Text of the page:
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The Wages of Destruction: The Making and Breaking of the Nazi Economy Paperback – February 26, 2008

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*Starred Review* Tooze's economic history of the Third Reich is, in a word, monumental. Lately, social and ideological analyses of Hitler's strategic choices have prevailed; in part because of the volume and complexity of available data, even the most economically savvy historians of World War II have generally provided only fragmentary glimpses of the myriad ways in which economics influenced German rearmament and aggression. As Tooze argues, however, the choices made by the Nazi war machine were as economically driven as they were Hitler driven. The author challenges a number of commonly held assumptions, among them the notion that successful rearmament was caused by the Nazi state's job-creation efforts and the idea that Hitler did not intend to start a continental war in attacking Czechoslovakia. Tooze also addresses the relationship between economics and ideology at Auschwitz. The net result, emerging from more than 800 pages of genuinely readable macroeconomic analysis, is an original and comprehensive thesis that couches the strategic choices of the Third Reich firmly within an increasingly American twentieth century. Originally released to broad acclaim in the UK in 2006, Tooze's tome sets a high bar for the historians of the twenty-first century. Brendan Driscoll
Copyright © American Library Association. All rights reserved --This text refers to an out of print or unavailable edition of this title.


"One of the most important and original books to be published about the Third Reich in the past twenty years. A tour de force."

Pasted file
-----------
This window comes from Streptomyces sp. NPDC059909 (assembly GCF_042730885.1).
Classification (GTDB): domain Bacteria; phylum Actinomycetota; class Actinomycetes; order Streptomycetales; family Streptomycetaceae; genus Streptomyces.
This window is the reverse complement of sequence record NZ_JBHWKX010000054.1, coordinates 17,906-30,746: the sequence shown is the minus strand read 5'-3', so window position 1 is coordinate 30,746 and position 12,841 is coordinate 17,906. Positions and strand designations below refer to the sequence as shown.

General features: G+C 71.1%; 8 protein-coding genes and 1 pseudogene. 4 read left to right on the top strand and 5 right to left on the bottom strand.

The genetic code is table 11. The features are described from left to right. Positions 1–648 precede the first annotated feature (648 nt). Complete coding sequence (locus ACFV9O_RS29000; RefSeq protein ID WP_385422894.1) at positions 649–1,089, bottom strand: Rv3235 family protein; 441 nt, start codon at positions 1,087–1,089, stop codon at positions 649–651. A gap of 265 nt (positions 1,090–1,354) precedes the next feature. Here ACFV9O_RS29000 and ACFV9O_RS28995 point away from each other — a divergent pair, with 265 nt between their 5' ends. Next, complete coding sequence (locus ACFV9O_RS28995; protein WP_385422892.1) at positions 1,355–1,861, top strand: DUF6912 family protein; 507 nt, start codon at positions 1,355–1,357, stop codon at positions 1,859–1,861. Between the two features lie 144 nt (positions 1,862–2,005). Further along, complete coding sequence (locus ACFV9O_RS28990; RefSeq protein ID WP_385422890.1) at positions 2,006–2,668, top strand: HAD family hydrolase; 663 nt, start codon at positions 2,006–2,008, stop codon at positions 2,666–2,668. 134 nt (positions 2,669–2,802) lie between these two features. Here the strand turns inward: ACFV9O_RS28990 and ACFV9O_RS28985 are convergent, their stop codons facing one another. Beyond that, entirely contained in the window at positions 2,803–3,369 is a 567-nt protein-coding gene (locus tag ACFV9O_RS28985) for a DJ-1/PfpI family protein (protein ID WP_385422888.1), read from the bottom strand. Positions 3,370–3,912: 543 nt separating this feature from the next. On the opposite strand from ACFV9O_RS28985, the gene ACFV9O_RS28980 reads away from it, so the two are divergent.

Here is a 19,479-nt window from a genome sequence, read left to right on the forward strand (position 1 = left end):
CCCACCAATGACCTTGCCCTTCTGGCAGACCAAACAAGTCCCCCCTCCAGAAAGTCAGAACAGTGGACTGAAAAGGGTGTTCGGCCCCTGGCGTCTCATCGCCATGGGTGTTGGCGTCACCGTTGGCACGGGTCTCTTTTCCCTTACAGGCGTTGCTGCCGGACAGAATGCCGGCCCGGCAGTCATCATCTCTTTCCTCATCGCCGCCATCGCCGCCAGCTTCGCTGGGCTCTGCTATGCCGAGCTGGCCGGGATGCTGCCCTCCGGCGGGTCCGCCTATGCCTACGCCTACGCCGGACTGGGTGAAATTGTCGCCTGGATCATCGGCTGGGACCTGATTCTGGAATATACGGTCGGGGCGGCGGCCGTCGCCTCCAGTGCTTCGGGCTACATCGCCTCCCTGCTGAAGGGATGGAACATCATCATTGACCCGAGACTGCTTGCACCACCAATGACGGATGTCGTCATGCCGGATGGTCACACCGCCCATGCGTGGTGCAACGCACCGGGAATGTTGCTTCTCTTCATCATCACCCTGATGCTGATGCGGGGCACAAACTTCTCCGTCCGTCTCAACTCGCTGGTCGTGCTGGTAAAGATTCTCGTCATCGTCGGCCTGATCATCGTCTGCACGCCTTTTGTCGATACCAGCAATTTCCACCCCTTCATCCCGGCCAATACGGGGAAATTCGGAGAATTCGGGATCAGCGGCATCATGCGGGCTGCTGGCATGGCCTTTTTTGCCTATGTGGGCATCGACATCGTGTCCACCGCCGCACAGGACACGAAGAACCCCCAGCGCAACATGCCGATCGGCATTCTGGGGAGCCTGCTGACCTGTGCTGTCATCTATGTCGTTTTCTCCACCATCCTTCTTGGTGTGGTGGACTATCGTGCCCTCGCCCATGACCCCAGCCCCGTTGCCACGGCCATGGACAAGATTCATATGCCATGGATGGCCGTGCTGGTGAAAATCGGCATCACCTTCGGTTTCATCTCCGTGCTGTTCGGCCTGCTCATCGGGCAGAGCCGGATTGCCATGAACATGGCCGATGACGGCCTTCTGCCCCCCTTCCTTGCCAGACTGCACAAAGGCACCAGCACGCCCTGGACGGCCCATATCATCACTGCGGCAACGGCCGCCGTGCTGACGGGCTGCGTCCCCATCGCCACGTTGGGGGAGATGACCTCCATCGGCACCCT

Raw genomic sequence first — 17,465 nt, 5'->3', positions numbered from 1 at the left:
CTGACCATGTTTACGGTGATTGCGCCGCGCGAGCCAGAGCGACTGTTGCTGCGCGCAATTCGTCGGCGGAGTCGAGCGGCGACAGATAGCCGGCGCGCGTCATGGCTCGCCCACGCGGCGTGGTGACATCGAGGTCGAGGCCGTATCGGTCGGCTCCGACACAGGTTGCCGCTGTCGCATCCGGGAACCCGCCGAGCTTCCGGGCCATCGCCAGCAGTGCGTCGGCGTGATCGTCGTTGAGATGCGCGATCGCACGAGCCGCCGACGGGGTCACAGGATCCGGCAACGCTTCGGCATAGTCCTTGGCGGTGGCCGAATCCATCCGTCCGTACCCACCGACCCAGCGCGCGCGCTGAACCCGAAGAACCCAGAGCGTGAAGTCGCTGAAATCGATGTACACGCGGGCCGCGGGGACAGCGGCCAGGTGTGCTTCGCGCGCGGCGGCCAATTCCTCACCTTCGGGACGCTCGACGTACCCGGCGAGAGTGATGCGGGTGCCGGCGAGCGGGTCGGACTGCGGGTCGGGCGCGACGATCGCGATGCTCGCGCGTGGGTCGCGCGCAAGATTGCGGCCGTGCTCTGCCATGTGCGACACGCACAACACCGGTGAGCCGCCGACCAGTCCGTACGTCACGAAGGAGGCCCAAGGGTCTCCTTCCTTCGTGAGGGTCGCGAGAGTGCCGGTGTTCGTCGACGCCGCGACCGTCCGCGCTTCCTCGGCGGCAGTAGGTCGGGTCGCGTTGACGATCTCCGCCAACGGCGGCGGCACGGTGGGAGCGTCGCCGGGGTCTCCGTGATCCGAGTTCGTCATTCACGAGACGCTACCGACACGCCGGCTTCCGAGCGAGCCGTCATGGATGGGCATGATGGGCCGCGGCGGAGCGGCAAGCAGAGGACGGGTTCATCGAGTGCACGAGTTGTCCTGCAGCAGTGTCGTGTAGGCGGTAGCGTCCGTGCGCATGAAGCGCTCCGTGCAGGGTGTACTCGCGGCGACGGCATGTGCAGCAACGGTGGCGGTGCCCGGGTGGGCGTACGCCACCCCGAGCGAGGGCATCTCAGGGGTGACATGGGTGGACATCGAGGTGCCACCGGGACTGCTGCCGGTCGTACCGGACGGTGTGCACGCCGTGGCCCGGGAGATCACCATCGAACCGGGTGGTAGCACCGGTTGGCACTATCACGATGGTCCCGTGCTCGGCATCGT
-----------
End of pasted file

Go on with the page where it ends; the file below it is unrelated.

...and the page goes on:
-Niall Ferguson

"Tooze has produced the most striking history of German strategy in the Second World War that we possess. This is an extraordinary achievement, and it places Adam Tooze in a very select company of historians indeed ... Tooze has given us a masterpiece which will be read, and admired; and it will stimulate others for a long time to come."
-Nicholas Stargardt, History Today

"It is among Adam Tooze's many virtues, in "The Wages of Destruction: The Making and Breaking of the Nazi Economy," that he can write about such matters with authority, explaining the technicalities of bombers and battleships. Hovering over his chronicle are two extraordinary questions: how Germany managed to last as long as it did before the collapse of 1945 and why, under Hitler, it thought it could achieve supremacy at all."
-Norman Stone, The Wall Street Journal

"Virtually every page of his book contains something new and thought-provoking, making the whole an impressive achievement, in which original research has been combined with critical scrutiny of a vast literature that seems ripe for such a re-examination."
-Michael Burleigh, The Sunday Times (London)

"A magnificent demonstration of the explanatory power of economic history."
-The Times (London)

"Masterful . . . Tooze has added his name to the roll call of top-class scholars of Nazism."